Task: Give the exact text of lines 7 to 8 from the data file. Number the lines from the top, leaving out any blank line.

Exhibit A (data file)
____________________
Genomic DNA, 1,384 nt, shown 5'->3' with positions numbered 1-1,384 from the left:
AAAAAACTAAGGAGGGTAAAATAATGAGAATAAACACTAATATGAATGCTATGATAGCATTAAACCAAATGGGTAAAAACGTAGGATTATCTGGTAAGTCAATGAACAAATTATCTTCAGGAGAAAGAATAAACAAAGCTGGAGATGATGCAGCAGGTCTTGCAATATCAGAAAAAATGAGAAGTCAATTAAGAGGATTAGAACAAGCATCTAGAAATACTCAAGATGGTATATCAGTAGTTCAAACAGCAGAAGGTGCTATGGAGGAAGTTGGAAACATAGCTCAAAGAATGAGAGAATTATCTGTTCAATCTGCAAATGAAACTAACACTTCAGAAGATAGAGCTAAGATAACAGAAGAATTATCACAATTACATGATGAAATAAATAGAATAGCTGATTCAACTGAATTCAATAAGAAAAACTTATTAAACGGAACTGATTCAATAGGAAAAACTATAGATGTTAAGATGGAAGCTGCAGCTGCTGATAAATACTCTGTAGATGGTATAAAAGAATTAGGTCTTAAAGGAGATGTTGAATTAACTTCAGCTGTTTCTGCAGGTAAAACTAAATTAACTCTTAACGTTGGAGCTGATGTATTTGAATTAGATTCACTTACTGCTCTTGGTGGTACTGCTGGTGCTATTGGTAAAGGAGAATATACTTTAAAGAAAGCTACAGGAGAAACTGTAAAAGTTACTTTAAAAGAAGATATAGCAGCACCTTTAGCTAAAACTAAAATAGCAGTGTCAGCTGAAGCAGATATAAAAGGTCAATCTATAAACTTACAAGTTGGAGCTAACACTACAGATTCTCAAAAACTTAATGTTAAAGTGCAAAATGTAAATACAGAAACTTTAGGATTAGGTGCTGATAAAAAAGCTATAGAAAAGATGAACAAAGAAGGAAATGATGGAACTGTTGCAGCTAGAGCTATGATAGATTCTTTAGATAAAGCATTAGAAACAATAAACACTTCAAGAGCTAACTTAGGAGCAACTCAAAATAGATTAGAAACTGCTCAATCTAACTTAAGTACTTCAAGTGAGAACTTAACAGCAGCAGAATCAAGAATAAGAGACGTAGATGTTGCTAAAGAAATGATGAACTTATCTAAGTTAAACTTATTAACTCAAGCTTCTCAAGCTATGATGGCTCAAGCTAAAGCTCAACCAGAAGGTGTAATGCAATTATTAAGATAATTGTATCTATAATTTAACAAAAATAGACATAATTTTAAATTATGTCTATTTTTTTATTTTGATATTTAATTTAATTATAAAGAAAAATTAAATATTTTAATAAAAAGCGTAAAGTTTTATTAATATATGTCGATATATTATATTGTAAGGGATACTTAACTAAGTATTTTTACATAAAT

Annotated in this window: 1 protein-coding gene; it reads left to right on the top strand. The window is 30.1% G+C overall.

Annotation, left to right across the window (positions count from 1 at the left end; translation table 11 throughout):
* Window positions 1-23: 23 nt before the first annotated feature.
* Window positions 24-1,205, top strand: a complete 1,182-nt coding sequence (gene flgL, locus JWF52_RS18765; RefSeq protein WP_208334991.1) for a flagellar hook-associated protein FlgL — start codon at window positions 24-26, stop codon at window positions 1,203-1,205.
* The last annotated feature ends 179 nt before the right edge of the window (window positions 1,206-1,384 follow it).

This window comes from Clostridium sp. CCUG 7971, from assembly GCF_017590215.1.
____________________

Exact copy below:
* The last annotated feature ends 179 nt before the right edge of the window (window positions 1,206-1,384 follow it).

This window comes from Clostridium sp. CCUG 7971, from assembly GCF_017590215.1.